Problem with wired network - switch needs a hub ??

  pjlewis 23:58 21 Jun 2006
Locked

Hi,
I work with a charity and by default am responsible for the network. I am self-discovered (note - not taught) and this latest one has me completely baffled.
We have broadband coming into the building via a Vigor2800 router. This then goes into 2 dynamode switches and out to various offices.
We have just started playing with asterisk and IP phones. So one office has a line coming from the dynamode switch (these are straight leads with a socket on the wall). If I plug the IP phone (a grandstream gxp2000) directly into the socket, the phone doesn't seem to connect with the router and therefore doesn't get an IP address. However, if I plug a simple hub into the socket first, and plug the IP phone into that - no probs, IP address straight away.
Anyone any ideas why this should happen ??

To give another example of where I'm at ...
Again, an office has a socket on the wall, this time there are two computers in the office so I need a switch/hub to split the network. If I put a switch in, again no IP address. If I use a hub - no probs at all.

Am I missing something in my understanding of how switches and hubs work / interact ?

I am baffled - HELP !!

Thank

Pete

  mgmcc 08:20 22 Jun 2006

I *SUSPECT* the problems are down to "crossover" versus "straight wired" cables when daisy-chaining switches. Often switches have an "Uplink" port (or one that can be toggled between LAN and Uplink) the effect of which is the same as using a crossover cable. Do the hubs you are using have a port dedicated to the link back to the feed, as this will be "crossover"?

  pjlewis 12:10 22 Jun 2006

Hi,
Thanks for the reply. Some of the hubs I am using have uplink ports, which I am using. However, the main switch and the router don't have uplink ports, so I presumed they were autosensing ???
Pete

  mgmcc 12:43 22 Jun 2006

<<< I presumed they were autosensing >>>

I think you are going to have to try a crossover cable (or crossover adapter if you can find one) to see if that eliminates the problem.

  pjlewis 23:35 22 Jun 2006

Hi,
Where would I put the crossover cable ? Between the router and the first switch ? Why would putting a hub on the end of the line make a difference if I had the wrong cable between the router and first switch ?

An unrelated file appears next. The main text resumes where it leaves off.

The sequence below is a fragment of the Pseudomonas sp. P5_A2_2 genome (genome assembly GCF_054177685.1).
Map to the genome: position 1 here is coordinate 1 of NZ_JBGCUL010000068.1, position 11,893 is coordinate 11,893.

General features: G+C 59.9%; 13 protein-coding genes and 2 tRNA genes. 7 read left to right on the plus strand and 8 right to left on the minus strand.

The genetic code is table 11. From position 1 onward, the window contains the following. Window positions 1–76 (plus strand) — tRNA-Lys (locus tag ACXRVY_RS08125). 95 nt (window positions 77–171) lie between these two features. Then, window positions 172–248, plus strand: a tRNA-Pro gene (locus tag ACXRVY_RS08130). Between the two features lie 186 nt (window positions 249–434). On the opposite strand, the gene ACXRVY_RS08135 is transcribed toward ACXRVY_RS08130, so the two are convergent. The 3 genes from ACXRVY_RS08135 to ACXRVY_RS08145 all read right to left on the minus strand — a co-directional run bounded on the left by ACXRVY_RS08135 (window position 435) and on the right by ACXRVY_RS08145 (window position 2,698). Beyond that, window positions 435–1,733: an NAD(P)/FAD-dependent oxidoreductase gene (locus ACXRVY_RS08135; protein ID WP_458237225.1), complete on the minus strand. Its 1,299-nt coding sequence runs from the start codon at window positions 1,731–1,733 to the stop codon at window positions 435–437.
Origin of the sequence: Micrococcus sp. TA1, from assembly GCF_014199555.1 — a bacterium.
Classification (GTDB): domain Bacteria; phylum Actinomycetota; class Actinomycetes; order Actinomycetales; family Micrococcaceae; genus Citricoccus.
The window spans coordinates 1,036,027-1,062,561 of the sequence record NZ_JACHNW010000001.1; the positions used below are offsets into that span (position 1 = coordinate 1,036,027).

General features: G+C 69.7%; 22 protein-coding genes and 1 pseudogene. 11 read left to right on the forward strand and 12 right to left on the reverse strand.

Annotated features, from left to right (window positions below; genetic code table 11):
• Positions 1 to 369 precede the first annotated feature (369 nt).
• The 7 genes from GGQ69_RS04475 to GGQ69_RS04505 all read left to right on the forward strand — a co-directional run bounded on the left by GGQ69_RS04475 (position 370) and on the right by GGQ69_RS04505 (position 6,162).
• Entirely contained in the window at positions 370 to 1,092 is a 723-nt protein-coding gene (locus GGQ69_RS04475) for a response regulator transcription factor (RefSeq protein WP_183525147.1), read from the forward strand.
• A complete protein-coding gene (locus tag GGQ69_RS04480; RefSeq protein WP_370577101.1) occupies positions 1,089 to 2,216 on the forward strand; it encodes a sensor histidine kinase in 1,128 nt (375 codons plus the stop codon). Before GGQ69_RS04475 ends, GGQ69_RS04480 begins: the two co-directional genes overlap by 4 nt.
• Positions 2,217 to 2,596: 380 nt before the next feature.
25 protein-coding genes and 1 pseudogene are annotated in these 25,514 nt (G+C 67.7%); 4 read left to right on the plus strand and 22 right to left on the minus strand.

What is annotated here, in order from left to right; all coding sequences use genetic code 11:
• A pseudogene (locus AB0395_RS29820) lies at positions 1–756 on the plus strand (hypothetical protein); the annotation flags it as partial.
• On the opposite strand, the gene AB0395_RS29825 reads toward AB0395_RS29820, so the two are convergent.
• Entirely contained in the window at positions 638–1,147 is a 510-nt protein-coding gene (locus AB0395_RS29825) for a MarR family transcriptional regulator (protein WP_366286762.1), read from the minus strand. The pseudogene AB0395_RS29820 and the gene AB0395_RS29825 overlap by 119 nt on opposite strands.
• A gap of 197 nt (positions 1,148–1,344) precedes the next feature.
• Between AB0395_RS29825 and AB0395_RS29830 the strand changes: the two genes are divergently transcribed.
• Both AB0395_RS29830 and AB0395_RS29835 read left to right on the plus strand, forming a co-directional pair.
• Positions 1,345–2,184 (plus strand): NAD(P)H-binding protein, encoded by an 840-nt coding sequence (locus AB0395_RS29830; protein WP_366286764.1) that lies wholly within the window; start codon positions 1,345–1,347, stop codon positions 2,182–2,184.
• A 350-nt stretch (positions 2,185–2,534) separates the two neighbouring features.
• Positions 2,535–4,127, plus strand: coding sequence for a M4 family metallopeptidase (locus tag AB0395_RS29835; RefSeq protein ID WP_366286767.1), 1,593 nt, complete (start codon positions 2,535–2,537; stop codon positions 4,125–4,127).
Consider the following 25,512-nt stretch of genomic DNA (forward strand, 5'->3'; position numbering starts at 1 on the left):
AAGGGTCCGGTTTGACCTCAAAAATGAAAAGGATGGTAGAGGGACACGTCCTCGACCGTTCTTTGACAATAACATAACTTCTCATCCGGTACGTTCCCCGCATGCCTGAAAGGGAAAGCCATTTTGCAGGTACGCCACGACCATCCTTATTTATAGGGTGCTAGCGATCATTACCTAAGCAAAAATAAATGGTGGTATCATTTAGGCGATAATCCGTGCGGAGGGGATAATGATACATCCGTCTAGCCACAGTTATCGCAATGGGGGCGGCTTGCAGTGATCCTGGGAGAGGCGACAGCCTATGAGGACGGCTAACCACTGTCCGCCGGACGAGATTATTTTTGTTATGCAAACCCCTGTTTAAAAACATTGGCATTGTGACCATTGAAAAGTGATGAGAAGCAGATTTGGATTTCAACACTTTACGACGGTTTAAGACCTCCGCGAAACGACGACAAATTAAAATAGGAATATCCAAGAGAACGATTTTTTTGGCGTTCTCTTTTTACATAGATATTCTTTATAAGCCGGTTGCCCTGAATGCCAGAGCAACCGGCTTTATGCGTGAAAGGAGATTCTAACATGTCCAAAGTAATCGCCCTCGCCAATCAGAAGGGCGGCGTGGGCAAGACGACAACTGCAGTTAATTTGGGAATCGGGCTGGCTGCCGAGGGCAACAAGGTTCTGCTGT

Pete

  mgmcc 23:58 22 Jun 2006

<<< Where would I put the crossover cable ? >>>

You said previously:
"Again, an office has a socket on the wall, this time there are two computers in the office so I need a switch/hub to split the network. If I put a switch in, again no IP address. If I use a hub - no probs at all."

So try a crossover cable between the socket on the wall and the "switch" which, with a straight cable, doesn't let the two computers connected to it get their IP addresses. Then see if they do get IP addresses when the crossover cable is used.

  pjlewis 07:10 23 Jun 2006

Hi,
Thanks will give it a go. Any ideas on the first of my examples - ie. the IP phone not working when connected straight (if indirectly) to the switch, but working when connected via a hub ?
Pete

  mgmcc 08:00 23 Jun 2006

<<< Any ideas on the first of my examples - ie. the IP phone not working when connected straight (if indirectly) to the switch >>>

Basically the same test. Connect the phone to the switch again after you have inserted the crossover cable between the wall socket and the switch. This "crossover" of connections between wall and switch, if that was the problem, will have corrected all connections from that point on.

  pjlewis 08:19 23 Jun 2006

Hi,

No the problem with the phone is the other way around. If I connect the phone directly into the wall socket then I can't get an IP address, if I connect a hub to the switch first (using the uplink port on the hub and a non-crossover cable) , then the phone picks up an IP address no probs.
Pete

  pjlewis 11:37 24 Jun 2006

Hi,
Phoned up dynamode yesterday and they confirmed that if I was connecting another switch to one of their switches, then I should use a crossover cable and not a straight patch lead. With the phone, again I looked further at the specs for the phone. Basically there is a connection on the back for you to 'piggy back' a pc on to it - I'm guessing that this makes it a mini 2 port switch, and so it would need a crossover cable connecting it to the wall port and not a patch cable.
I know that 'modern' switches have the capability to autosense whether a straight patch or crossover is being connected and make adjustments itself. I'd seen switches with an uplink port and those without and presumed that those without are 'autosensing'. This seems to be an inaccurate presumption.

Thanks for your help, I have ordered some crossover cables and will try them on mon/tue and see what happens.

Pete

  pjlewis 16:40 08 Jul 2006

Hi,

Well, I am now totally baffled. I'd convinced myself that using crossover cables would solve all this - but no !!

Got some crossover cables from ebuyer, and tested it on the IP phone.

As per the postings above, the situation was that if I plug the phone (using a straight through patch cable) into the wall socket, it cannot get an IP address. However, if I go via a hub - ie. using a straight through cable to connect the hub via an uplink port on the hub, then use another straight through cable to plug the phone into the hub - then no probs, IP address in seconds.

Well I tried using one of the new (I've actually tried 2 of them just to make sure it wasn't a dodgy cable) crossover cables and - no difference. Still no IP address plugging in straight to the wall.....

I am baffled ! Anyone got any other ideas ??

Pete

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